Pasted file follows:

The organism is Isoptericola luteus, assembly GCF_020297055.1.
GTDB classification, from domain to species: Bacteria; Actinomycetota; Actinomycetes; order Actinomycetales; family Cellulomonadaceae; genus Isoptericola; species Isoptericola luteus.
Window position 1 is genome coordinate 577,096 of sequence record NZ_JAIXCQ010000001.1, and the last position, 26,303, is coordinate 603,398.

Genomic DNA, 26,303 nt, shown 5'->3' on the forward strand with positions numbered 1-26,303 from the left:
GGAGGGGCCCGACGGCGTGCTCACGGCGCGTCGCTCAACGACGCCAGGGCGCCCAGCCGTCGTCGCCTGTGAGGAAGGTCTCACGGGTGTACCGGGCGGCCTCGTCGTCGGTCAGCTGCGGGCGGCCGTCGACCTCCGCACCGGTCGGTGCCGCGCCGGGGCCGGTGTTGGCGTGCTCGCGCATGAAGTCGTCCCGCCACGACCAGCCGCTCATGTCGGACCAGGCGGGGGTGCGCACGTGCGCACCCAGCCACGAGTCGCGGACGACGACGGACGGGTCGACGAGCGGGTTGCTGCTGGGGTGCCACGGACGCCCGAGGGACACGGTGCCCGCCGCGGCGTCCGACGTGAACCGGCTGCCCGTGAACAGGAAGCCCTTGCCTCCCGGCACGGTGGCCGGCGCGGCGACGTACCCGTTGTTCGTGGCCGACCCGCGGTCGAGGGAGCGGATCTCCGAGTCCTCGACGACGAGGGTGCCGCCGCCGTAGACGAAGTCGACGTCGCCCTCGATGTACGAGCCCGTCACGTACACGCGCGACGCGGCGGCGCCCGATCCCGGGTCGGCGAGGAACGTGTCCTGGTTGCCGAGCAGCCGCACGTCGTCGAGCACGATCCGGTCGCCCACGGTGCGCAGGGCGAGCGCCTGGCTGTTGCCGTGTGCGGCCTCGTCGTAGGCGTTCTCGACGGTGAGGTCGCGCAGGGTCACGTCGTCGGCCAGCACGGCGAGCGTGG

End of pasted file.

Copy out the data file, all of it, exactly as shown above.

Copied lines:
The organism is Isoptericola luteus, assembly GCF_020297055.1.
GTDB classification, from domain to species: Bacteria; Actinomycetota; Actinomycetes; order Actinomycetales; family Cellulomonadaceae; genus Isoptericola; species Isoptericola luteus.
Window position 1 is genome coordinate 577,096 of sequence record NZ_JAIXCQ010000001.1, and the last position, 26,303, is coordinate 603,398.

Genomic DNA, 26,303 nt, shown 5'->3' on the forward strand with positions numbered 1-26,303 from the left:
GGAGGGGCCCGACGGCGTGCTCACGGCGCGTCGCTCAACGACGCCAGGGCGCCCAGCCGTCGTCGCCTGTGAGGAAGGTCTCACGGGTGTACCGGGCGGCCTCGTCGTCGGTCAGCTGCGGGCGGCCGTCGACCTCCGCACCGGTCGGTGCCGCGCCGGGGCCGGTGTTGGCGTGCTCGCGCATGAAGTCGTCCCGCCACGACCAGCCGCTCATGTCGGACCAGGCGGGGGTGCGCACGTGCGCACCCAGCCACGAGTCGCGGACGACGACGGACGGGTCGACGAGCGGGTTGCTGCTGGGGTGCCACGGACGCCCGAGGGACACGGTGCCCGCCGCGGCGTCCGACGTGAACCGGCTGCCCGTGAACAGGAAGCCCTTGCCTCCCGGCACGGTGGCCGGCGCGGCGACGTACCCGTTGTTCGTGGCCGACCCGCGGTCGAGGGAGCGGATCTCCGAGTCCTCGACGACGAGGGTGCCGCCGCCGTAGACGAAGTCGACGTCGCCCTCGATGTACGAGCCCGTCACGTACACGCGCGACGCGGCGGCGCCCGATCCCGGGTCGGCGAGGAACGTGTCCTGGTTGCCGAGCAGCCGCACGTCGTCGAGCACGATCCGGTCGCCCACGGTGCGCAGGGCGAGCGCCTGGCTGTTGCCGTGTGCGGCCTCGTCGTAGGCGTTCTCGACGGTGAGGTCGCGCAGGGTCACGTCGTCGGCCAGCACGGCGAGCGTGG